Classic midcentury furniture include clean lines and straightforward contours, which make them less difficult to refinish than older pieces. Often constructed from teak, rosewood or walnut, the layout features typically include a transparent oil or lacquer finish that does not obscure the timber. The biggest problem you’re likely to get when refinishing these chairs is repairing parts which have broken, especially the straps or springs which hold the seat cushion. Secure a reputable source for new ones before going to the trouble of refinishing.
Eliminate the pillows from the seat, which in most cases entails little more than just lifting them away. Set them aside or re-upholster them as needed.
Lay out a few old newspaper on the ground and place the seat on it. Wear a respirator and rubber gloves and then apply a light-duty methylene chloride-based stripper to all the woodwork with a paintbrush. Follow all instructions on the container, and avoid putting stripper on an area which you’ve already covered, since this delays the chemical response which loosens the paint.
Wait about 20 minutes, or till the end begins to bubble, and scrape off the stripper using a paint scraper. Do not wait too long, and also so the stripper will dry and you will not have the ability to scrape it away.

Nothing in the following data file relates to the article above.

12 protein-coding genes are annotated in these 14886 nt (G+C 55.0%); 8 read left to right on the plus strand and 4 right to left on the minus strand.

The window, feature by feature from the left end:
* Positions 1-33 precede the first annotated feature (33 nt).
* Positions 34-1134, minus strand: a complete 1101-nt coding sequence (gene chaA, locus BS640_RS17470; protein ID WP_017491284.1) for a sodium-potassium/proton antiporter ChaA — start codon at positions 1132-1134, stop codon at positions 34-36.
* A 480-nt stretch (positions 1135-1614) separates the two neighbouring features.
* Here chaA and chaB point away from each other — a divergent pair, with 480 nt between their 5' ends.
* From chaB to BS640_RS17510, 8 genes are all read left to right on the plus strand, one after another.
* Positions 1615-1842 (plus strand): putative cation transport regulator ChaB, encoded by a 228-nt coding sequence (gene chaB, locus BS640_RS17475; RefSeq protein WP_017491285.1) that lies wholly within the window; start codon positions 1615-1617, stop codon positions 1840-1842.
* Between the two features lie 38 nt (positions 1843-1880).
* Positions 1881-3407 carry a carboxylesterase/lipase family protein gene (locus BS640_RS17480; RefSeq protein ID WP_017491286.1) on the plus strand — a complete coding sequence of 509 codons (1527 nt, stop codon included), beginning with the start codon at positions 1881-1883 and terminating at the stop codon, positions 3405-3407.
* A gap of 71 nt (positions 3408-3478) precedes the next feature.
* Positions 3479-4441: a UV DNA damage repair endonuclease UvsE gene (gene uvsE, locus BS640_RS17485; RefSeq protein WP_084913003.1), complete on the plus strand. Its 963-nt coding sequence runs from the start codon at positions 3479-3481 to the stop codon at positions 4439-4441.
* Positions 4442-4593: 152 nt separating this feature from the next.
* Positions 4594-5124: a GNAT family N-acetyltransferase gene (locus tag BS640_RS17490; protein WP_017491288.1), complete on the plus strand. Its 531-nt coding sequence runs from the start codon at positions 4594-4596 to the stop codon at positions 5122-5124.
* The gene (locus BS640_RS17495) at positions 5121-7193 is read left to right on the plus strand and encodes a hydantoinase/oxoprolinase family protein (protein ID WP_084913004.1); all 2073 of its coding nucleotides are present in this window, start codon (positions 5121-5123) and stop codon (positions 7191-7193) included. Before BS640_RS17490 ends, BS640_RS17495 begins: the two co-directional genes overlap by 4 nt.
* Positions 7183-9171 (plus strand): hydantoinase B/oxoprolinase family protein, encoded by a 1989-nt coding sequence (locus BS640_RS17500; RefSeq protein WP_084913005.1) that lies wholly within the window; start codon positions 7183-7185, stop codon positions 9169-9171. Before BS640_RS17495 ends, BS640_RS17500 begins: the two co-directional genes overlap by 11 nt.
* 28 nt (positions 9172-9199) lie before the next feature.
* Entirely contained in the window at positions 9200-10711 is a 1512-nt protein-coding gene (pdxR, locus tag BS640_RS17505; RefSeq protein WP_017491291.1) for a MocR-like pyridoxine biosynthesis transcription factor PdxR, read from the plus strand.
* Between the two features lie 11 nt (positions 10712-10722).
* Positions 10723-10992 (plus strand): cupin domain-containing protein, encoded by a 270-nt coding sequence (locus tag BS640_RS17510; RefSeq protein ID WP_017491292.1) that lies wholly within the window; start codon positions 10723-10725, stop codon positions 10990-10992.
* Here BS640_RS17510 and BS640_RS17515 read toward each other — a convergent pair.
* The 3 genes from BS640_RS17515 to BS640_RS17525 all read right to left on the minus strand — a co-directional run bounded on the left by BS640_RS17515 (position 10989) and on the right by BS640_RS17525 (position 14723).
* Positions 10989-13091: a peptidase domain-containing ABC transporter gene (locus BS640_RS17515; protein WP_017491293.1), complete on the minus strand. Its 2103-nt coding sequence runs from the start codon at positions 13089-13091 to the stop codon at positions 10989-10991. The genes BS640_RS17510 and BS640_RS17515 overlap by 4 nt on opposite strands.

Neutralize the stripper by wiping the seat using a rag filled with mineral spirits. Wipe the timber using a dry rag afterwards, and in the event that you still see residue on the rag, then wipe again with mineral spirits.
Disassemble the seat by unscrewing the bolts holding it together using a screwdriver or Allen wrench. Even though the seat is easier to strip when it’s assembled, it’s a lot easier to sand when disassembled. Exchange that the respirator to get a dust mask when sanding in the event that you would rather wear something less bulky.
Sand the individual pieces using a palm sander and 120-grit sandpaper. You probably won’t need to sand aggressively, unless you’re attempting to remove a dent or splinter. When you’re done, sand by hand with 150-grit sandpaper, moving with the grain and also working the paper to crevices which the sander could not reach.
Wipe the dust off the timber using a dry cloth and re-assemble the seat. Brush on a coat of teak oil, then let it penetrate for about 20 minutes, then wipe off the excess with a rag.
Allow the oil dry immediately, then clean coat the seat with two or three coats of lacquer from a spray can. Let each coat dry for one hour and sand it lightly with 220-grit sandpaper before recoating it. Do not sand the final coat.